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Old 07-31-14, 02:48 PM   #1
TimJFowler
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Default Nat. Gas vs. Solar Thermal Water Heater

Hello all,

I am searching for a replacement for our 40 gallon tank Natural Gas water heater. The current water heater was a cheap replacement ~12 years ago (~.50 energy factor) so almost anything will be an efficiency improvement. I've done some research [e.g. http://www.greenbuildingadvisor.com/...-water-heaters ] and given our particular constraints and requirements I've narrowed the choices down to two general categories:
A) Conventional Natural Gas Tank Water Heater
B) Solar Thermal Tank w/ backup heat source.

Here is my thinking, requirements, issues:

1. The water heater is located in a utility closet in the central hallway and the replacement needs to go in the same location. I'm not interested in re-plumbing the house to move the water heater, and there isn't room for a much larger water heater.

2. We are a family of three and don't use a lot of hot water (for 32 days in June/July we used 5.7 therms of nat. gas for cooking and hot water combined). So a tankless water heater doesn't make much sense for our use.

3. A heatpump water heater "creates cold" which could be useful in summer, but during the winter would create a cold spot in the center of the house.

4. A condensing gas water heater is relatively expensive (compared to a conventional gas burner) and would need a drain plumbed in.

5. We have cold winters where temperatures regularly go below freezing overnight. So, any solar option should be freeze-proof.

6. We live in a sunny locale but a backup heat source would provide peace of mind for us.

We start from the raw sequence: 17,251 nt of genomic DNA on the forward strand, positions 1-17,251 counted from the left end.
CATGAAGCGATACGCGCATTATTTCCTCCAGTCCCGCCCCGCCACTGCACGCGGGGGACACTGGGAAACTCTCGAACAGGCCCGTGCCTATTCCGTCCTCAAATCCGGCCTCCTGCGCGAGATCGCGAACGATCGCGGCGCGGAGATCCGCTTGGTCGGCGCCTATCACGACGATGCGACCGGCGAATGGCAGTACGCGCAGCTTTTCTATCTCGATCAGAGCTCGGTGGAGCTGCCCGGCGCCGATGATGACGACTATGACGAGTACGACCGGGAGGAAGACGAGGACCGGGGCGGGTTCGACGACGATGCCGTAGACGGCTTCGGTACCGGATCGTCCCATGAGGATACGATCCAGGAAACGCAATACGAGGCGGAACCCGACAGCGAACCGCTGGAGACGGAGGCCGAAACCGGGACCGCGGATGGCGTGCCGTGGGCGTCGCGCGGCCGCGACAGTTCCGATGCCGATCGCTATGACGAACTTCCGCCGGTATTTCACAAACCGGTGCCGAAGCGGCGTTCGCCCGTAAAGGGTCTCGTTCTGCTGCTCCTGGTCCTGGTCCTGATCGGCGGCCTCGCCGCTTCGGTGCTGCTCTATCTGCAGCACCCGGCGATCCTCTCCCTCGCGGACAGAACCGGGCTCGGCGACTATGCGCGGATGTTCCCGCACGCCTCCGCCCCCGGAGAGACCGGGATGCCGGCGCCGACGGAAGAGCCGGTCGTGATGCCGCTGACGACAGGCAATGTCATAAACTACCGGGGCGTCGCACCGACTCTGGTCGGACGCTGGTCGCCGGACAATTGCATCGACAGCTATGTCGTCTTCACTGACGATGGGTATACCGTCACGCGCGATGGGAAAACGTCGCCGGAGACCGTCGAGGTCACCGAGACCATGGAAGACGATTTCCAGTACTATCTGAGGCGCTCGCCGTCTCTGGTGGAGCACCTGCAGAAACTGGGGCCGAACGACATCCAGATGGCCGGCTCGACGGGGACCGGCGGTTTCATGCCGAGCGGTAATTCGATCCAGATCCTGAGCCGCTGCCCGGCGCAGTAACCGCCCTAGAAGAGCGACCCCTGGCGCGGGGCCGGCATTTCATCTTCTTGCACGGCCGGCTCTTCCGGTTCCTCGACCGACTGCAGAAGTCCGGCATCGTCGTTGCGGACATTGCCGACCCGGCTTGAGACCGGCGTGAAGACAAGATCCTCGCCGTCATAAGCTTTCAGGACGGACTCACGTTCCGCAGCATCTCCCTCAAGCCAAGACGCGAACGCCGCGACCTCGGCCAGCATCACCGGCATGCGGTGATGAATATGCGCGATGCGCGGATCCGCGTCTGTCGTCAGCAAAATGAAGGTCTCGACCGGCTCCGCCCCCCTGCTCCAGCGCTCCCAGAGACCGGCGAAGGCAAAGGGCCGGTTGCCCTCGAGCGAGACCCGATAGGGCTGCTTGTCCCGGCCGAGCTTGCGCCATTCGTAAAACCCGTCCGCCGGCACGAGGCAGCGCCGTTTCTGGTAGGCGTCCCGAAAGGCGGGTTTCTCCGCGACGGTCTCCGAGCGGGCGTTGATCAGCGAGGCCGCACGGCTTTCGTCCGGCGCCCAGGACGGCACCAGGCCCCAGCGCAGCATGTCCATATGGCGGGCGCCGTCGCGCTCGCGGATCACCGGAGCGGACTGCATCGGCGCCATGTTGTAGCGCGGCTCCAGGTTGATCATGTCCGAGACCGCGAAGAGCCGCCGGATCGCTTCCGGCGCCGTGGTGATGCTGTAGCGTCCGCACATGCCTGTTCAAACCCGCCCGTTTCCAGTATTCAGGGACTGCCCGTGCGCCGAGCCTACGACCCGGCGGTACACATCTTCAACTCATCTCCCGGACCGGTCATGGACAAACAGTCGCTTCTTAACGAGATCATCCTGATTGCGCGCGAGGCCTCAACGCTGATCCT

7. Any more expensive option should have a realistic payback period (i.e. within the warranty period).

So that leaves me with
A) an efficient, conventional nat. gas tank water heater for ~$580 plus installation:
- ex. Rheem Performance Platinum Series: Powered Damper Series - Rheem model # XG40T12DM40UO
OR
B) Solar Thermal w/ nat. gas backup for ~$4500 plus installation:
- ex. Rheem SolPak with Gas Assist Heat Exchange Tank Series - Rheem model# RSG75-48BP

I'm looking for suggestions, alternatives and any other info that I've missed. Are there less expensive, but reliable / warranteed solar thermal options that meet my requirements?

Thanks,
Tim

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Last edited by TimJFowler; 07-31-14 at 04:17 PM.. Reason: add model #'s
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Old 07-31-14, 03:21 PM   #2
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Your rheem links aren't working for me.
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Old 07-31-14, 04:18 PM   #3
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Your rheem links aren't working for me.